Project Creep

Uncontrolled changes in a project’s scope or Scope Creep is a risk in most projects. It can happen by a big amount of reasons but the main it’s not being aware of it.

So, I would like to review some tips about how to take care about it:


  1. Scope Management starts before the project starts,
  2. Be sure you understand the project vision through the major deliverables,
  3. Understand the priorities of the stakeholders,
  4. Review the Change management process with the client.


  1. Define your deliverables and have them approved by your client,
  2. Break the approved deliverables into actual work requirements. Break it again till you be sure about there is nothing lost or defined wrongly,
  3. Break the project down into major and minor milestones,
  4. Evaluate the project schedule as a director visualize a movie before to film it,
  5. In this evaluation check that you achieve the deliverables,
  6. Be sure the Project Definition is completed and communicated to all stakeholders before you start your project. Once it’s done, get the approval.


  1. Expect that there will be scope creep. It’s there!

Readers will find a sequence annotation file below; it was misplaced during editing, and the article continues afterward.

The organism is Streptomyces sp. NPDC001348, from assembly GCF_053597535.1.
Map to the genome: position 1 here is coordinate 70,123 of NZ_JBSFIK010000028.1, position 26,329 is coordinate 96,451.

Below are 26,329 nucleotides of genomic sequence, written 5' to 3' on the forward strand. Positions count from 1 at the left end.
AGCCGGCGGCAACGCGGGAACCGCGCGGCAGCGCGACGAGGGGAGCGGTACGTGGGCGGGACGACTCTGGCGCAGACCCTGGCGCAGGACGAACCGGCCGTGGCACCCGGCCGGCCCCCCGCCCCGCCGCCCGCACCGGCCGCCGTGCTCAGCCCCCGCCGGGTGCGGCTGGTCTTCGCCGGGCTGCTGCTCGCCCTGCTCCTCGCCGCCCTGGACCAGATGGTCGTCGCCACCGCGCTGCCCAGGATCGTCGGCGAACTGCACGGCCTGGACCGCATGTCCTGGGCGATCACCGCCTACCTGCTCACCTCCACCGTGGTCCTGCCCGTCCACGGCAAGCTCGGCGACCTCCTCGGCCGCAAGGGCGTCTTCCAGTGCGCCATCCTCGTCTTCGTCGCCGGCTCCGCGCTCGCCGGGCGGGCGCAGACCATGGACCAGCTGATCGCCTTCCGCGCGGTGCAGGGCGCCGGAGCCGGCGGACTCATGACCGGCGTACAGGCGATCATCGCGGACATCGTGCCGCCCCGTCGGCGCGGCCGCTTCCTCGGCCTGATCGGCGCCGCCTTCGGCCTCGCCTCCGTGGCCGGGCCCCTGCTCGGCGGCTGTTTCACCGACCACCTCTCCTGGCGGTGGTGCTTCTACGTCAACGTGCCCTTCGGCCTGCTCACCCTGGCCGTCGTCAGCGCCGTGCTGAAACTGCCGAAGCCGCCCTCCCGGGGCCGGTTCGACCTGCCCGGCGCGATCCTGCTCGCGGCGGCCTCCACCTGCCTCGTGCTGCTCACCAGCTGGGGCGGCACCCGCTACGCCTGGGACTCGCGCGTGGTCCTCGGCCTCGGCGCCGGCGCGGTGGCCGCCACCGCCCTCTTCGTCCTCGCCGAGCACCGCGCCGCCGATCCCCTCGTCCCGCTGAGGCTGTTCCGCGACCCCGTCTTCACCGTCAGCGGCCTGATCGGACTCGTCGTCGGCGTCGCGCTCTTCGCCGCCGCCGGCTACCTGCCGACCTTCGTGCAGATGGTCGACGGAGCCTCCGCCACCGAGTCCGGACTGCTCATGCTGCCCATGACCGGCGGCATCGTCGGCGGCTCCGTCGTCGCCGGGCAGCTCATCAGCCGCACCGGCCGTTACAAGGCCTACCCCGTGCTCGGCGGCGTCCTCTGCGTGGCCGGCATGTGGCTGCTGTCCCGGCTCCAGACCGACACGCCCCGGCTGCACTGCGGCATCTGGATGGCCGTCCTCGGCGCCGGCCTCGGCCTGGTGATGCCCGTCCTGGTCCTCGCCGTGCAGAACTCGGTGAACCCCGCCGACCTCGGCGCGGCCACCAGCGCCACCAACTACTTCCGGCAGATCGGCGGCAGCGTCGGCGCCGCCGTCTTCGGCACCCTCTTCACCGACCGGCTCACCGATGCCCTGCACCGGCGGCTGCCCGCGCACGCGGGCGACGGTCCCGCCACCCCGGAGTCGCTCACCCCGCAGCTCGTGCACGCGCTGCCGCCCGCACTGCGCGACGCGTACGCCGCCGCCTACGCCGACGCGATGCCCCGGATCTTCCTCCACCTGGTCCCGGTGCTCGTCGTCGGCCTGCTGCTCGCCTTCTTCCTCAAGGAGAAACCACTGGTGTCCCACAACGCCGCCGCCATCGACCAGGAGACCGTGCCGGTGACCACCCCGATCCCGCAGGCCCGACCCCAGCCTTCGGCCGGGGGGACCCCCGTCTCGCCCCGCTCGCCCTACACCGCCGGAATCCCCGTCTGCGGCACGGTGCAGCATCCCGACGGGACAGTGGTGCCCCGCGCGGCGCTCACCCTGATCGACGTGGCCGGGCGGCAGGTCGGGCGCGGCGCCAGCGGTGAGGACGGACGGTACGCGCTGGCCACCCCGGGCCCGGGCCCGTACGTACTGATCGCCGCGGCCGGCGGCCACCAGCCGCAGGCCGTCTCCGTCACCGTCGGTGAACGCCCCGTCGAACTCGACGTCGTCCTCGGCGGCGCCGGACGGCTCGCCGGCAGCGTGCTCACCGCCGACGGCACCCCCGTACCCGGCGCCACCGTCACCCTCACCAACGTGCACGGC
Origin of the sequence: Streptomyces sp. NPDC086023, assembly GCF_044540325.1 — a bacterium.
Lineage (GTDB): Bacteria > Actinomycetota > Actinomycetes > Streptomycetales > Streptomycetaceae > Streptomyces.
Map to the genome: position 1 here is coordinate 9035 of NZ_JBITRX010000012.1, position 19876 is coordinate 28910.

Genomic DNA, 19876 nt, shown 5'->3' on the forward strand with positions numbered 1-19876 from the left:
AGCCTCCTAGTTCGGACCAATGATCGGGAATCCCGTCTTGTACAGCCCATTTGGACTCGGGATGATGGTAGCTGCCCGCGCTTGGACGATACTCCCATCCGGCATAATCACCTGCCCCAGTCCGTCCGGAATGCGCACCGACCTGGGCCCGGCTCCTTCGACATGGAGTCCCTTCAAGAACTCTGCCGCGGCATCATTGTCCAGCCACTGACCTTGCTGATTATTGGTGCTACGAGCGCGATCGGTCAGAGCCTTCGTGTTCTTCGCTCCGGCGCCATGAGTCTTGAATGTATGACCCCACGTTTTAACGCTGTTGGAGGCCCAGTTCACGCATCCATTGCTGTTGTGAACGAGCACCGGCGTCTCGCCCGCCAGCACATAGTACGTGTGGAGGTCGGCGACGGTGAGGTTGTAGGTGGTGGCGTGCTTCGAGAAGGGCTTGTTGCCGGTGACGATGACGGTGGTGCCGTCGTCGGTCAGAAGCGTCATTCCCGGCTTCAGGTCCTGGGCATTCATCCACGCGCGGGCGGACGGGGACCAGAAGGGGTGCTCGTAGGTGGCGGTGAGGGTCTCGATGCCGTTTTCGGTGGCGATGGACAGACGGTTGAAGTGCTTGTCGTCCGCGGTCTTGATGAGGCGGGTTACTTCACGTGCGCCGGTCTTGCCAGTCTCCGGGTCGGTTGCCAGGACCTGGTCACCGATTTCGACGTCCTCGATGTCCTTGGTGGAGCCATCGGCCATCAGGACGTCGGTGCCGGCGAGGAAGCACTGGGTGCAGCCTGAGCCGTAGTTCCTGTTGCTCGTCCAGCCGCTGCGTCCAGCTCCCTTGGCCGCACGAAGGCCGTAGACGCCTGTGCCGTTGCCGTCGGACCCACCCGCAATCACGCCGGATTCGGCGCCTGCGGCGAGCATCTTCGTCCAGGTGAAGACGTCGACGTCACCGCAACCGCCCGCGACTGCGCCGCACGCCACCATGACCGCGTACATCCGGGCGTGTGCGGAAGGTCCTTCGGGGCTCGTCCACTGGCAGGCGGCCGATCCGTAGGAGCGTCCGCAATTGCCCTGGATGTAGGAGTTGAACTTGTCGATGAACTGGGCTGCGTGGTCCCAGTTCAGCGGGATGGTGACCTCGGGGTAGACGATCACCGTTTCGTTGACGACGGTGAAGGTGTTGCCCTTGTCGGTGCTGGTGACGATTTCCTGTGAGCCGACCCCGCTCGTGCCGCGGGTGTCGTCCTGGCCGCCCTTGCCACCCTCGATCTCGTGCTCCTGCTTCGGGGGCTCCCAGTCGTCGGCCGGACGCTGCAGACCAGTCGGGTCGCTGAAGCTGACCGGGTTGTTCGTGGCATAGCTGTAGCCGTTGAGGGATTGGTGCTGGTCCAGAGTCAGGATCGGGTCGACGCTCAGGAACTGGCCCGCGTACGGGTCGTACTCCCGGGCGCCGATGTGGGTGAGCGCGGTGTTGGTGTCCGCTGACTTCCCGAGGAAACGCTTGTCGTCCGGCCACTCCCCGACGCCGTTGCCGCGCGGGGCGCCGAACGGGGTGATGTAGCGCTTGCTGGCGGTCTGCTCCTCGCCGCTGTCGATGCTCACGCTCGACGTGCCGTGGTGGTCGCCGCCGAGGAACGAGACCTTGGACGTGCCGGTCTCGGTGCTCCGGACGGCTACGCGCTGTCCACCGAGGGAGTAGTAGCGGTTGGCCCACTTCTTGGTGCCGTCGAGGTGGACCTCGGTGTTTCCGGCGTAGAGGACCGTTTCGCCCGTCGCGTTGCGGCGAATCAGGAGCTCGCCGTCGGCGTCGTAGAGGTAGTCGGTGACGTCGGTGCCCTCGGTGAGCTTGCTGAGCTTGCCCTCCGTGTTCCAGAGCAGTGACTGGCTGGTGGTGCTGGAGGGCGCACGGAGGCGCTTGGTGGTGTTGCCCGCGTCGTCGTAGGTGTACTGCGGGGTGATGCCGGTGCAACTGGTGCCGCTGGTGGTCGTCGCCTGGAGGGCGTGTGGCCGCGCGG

2. Educate the project developers about change management processes,
  3. Document your efforts before you begin them,
  4. Ensure that all team members are aware of the agreed-to scope and have read and understand the scope as documented in the Project Definition.

Monitoring and Controlling

  1. Remain alert to small, nonessential changes the team may be making informally, thinking that they are delivering better service to the customer or increasing client satisfaction.
  2. Scope changes, even small ones, need to be evaluated in light of their overall worth and their impact on delivering results on time and within budget.
  3. A small change late in the project usually requires unanticipated, extensive rework in related parts of the solution.
  4. Keep on top of your issues. Many project changes will arise from project issues.


If you are alive about Project Creep in this stage of the Project, you did it! If not, you probably are delayed and you need to close faster than desired.

2 thoughts on “Project Creep”

  1. Scope Creep is actually an Issue rather than a risk. It is something to be managed as part of the project.
    Scope Change Control is the straight forward way. If the customer wants a change, then the Change Control process can deal with it. An assessment of the cost and schedule impact as well the technical impact is done and if the result is acceptable, the project plan is change.
    The notion that agile makes this go away is nonsense. Change occurs in all projects from the smallest to the billion dollar ones. How you manage in the “presence” of this change determines how these changes impact the project.
    All agile does is push the Change Control outside the development process, back to the customer. But ignores the impact analysis as a direct accountability.


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